A BIT OF HISTORY
Public interest towards deafblindness appeared at the end of 19th century when not very experienced teacher Ann Salivan helped deaf-blind Helen Keller (she lost vision and hearing at the age of 18 months) get back to the world of words.
When the girl met with Ann, she was 7, and was a speechless uncontrolled creature. There were no methods for rehabilitation of such kids. The teacher through painstaking work almost by a miracle (there is a well-known play which describes this work – “The miracle worker”) managed to make a deaf-blind child match finger letters with objects of the world around in her mind. Thus she returned to the world of word culture. Helen grew up, graduated from school and college, then university and became a community leader. She had a long life (1880-1968).
Almost all her life Ann was near. This extraordinary story became possible because next to a deaf-blind child happened to be an adult who was ready and able to dedicate her life to compensate at least partially the child’s lost sensor functions.
In the Soviet Union also there was a famous deaf-blind girl, but she lost hearing late so she was able to speak.
It was Olga Skorokhodova (1911-1982) who wrote letters to Gorky (famous Russian writer – comment of translator) and wrote a famous book about her perception of the world around. Olga was found in a wooden house where she was left alone after her mother had died, she lost vision and hearing when she was 5 after cerebral fever.
Olga’s teacher and mentor was the founder of education for deaf and blind in the USSR – professor Ivan Afanasievich Sokolyansky (1889-1960). Olga reached a lot. She became a Ph.D. in psychology, a person whom listened Soviet party leaders and who was a symbol of soviet science achievements as an opponent to famous deaf-blind American.
Experimental work started. They created specialized orphanage in Zagorsk from which they selected four deaf-blind teenagers best in learning. All of them entered psychological department of Moscow State University and graduated from it. After the death of Ilenkov and Mescheryakov expensive experiments aimed at high education of deaf-blind people were not carried out by state any more. However by personal feat and with the help of relatives certain deaf-blind people managed to overcome all the obstacles connected with the absence of inclusive mechanisms in Soviet system of high education and got a degree. Though degree doesn’t matter. There are examples of high professionalism and personal realization among deaf-blinds who didn’t have formal degree. Here you can read some of life stories.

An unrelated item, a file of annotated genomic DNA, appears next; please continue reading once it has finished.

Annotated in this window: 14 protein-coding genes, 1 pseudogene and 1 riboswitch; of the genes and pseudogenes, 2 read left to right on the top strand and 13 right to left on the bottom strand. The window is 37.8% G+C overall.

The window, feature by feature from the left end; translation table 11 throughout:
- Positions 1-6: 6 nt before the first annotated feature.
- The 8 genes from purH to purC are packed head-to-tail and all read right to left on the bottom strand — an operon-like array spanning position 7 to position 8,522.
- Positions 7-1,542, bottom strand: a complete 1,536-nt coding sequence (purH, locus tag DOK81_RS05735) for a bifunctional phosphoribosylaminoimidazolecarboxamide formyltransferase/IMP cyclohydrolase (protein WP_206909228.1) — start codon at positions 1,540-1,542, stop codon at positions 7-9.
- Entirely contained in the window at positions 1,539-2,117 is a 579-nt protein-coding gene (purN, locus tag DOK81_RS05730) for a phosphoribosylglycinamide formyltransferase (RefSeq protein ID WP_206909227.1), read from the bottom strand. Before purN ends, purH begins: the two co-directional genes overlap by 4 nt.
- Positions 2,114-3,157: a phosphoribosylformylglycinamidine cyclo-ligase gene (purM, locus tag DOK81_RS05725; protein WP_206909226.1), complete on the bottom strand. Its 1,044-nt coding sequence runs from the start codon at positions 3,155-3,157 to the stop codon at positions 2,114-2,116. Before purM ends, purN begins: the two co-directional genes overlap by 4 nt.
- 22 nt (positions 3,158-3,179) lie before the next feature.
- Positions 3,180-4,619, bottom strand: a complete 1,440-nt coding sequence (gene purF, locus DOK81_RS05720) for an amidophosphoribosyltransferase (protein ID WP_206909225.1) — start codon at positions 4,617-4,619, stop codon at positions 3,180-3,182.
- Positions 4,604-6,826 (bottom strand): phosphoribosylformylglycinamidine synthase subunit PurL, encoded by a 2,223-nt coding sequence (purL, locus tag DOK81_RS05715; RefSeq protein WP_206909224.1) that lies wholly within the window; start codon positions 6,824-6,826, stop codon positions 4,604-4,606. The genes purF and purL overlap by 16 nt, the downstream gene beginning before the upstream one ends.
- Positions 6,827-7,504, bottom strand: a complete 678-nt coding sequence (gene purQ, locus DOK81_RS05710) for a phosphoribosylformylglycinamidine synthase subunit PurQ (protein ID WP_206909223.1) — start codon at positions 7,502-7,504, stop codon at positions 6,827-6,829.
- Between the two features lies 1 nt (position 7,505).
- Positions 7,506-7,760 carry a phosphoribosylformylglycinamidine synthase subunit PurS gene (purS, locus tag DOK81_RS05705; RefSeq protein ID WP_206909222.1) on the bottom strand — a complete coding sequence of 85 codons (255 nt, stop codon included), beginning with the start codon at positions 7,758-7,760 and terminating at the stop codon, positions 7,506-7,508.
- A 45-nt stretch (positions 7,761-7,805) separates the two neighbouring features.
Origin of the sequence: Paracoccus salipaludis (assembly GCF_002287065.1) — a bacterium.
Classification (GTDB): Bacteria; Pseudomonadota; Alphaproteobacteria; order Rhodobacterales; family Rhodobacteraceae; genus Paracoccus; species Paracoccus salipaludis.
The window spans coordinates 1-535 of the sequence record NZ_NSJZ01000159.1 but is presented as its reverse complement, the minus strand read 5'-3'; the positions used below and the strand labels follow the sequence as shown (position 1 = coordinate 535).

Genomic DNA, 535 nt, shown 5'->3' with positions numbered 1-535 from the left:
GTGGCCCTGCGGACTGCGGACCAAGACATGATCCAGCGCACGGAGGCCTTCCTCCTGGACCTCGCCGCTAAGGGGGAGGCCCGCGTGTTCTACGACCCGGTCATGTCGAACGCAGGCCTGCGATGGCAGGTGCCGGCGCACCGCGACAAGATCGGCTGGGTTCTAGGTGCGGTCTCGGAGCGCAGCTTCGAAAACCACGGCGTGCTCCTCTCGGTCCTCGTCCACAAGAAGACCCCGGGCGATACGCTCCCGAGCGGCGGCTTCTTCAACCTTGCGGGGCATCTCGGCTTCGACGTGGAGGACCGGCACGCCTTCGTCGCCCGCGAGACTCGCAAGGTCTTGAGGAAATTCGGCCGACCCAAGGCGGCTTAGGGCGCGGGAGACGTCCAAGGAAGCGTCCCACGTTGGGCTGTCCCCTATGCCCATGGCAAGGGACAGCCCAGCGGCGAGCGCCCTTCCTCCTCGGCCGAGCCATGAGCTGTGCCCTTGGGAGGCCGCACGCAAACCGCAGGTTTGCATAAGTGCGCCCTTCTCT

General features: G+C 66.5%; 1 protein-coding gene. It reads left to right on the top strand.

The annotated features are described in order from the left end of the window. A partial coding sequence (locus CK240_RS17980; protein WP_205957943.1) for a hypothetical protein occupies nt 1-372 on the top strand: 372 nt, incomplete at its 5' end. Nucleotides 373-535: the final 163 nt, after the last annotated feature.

Usual standard scheme of life for a deaf-blind child in the USSR was: in case of severe mental retardation it became a patient of specialized institution for disabled people with all the coming consequences.
In the deaf-blind orphanage there were privilege conditions. Deaf-blind children were taught and developed according to special methods. However the orphanage had no right to issue certificate on secondary-level education. And for children who lost hearing late and had developed intellect this place was more likely a place of degradation.
But still it was better than the majority of orphanages for disabled children. Orphanage graduates became workers of special enterprises of All-Russian Blind and All-Russian Deaf Societies.
It was considered that deaf-blind are good workers because they don’t abstract from work to talk.
After the collapse of the USSR, the system of social welfare for disabled people with no hearing and vision almost died.
Though in some places such enterprises remained, disabled people work on them without manufacturing things for minimal salary (in Moscow it comprises about 4-7 thousand rubles a month), mainly they work there for communication. However, employment of such kind is available for the most rehabilitated ones.
A lot of deaf-blind people do not have opportunity to work or simply leave their home regularly…